German American football player: David Bada invested a lot to play in the NFL – is it all over now?

When the managing director summons him to his office, a thought immediately flashes through David Bada's mind: That's it.

German American football player: David Bada invested a lot to play in the NFL – is it all over now?

When the managing director summons him to his office, a thought immediately flashes through David Bada's mind: That's it. For almost three years he worked hard for his employer, day after day, quit his job in Germany, left his daughter behind, and moved to the USA, a country with unlimited opportunities but no protection against dismissal. But he never got a real chance here. Will you now be expelled as a thank you and wish you all the best for the future?

The manager in the office says: "Congratulations! You're playing tomorrow!"

The next day, it's the first in 2023. Colleagues come to work in funky designer rags. As always, that's common practice in the industry. But the newly promoted Bada has come up with something new: he puts on leather trousers, a traditional vest and knee socks. So he moves into his locker in the Washington Commander's cabin.

David Bada, 27, born in Munich and trained as a systems mechanic, will walk onto the pitch of the world's largest sports league a little later. NFL, American football, state religion in the United States. In front of over 50,000 people in the stadium, he will throw opponents to the ground with his massive body. His team will lose the game and with it their hope of reaching the end of the season. But Bada will sit in the defeated team's cabin and won't be able to suppress a victorious smile. When he remembers that day today, he simply says: “Awesome.”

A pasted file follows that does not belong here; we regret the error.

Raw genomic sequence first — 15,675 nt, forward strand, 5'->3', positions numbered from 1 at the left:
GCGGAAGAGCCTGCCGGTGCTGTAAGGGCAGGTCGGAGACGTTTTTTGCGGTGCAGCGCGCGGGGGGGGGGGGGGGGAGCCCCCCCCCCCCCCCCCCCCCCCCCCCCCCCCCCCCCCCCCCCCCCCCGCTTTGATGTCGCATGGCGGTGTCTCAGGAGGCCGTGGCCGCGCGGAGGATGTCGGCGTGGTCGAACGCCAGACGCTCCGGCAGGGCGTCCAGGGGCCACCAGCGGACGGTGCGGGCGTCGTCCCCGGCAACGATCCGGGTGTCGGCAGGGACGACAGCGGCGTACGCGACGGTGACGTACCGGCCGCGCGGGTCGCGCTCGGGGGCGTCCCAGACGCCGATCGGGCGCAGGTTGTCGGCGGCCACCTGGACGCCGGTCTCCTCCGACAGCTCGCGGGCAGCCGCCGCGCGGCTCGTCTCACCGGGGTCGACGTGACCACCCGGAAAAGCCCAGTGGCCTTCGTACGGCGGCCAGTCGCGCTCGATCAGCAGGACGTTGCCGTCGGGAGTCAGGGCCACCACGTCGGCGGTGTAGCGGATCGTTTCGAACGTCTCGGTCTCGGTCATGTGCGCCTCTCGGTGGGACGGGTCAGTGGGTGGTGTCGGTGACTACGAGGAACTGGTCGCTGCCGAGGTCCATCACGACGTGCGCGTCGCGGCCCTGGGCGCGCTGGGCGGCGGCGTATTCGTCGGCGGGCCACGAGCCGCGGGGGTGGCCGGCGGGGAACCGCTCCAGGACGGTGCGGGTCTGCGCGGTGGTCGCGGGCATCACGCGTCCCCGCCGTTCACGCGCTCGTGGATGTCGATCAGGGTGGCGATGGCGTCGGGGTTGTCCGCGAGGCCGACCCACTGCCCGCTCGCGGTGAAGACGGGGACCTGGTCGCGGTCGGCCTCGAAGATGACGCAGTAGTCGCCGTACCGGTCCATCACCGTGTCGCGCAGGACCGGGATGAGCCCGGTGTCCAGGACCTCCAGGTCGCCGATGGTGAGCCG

Termination and promotion, defeat and triumph. Everything is so close together in the NFL, that's what makes it so attractive. The Super Bowl, the championship final, is broadcast in more than 190 countries. The 32 NFL clubs make $18.6 billion in sales per year. The Big Five European football leagues also total the equivalent of $17.2 billion. In football they love big stories: lavishly produced documentaries, world stars for halftime shows, a guest appearance in the Allianz Arena. This sport basks in the spotlight.

But David Bada's story takes place on the dark side. It's about the toughness of business off the field. She breaks the promise that any dream will come true if you work hard enough for it. The star accompanied Bada for a year after his big debut. The defender wanted to attack. It was supposed to be his year. It was perhaps his worst year ever.

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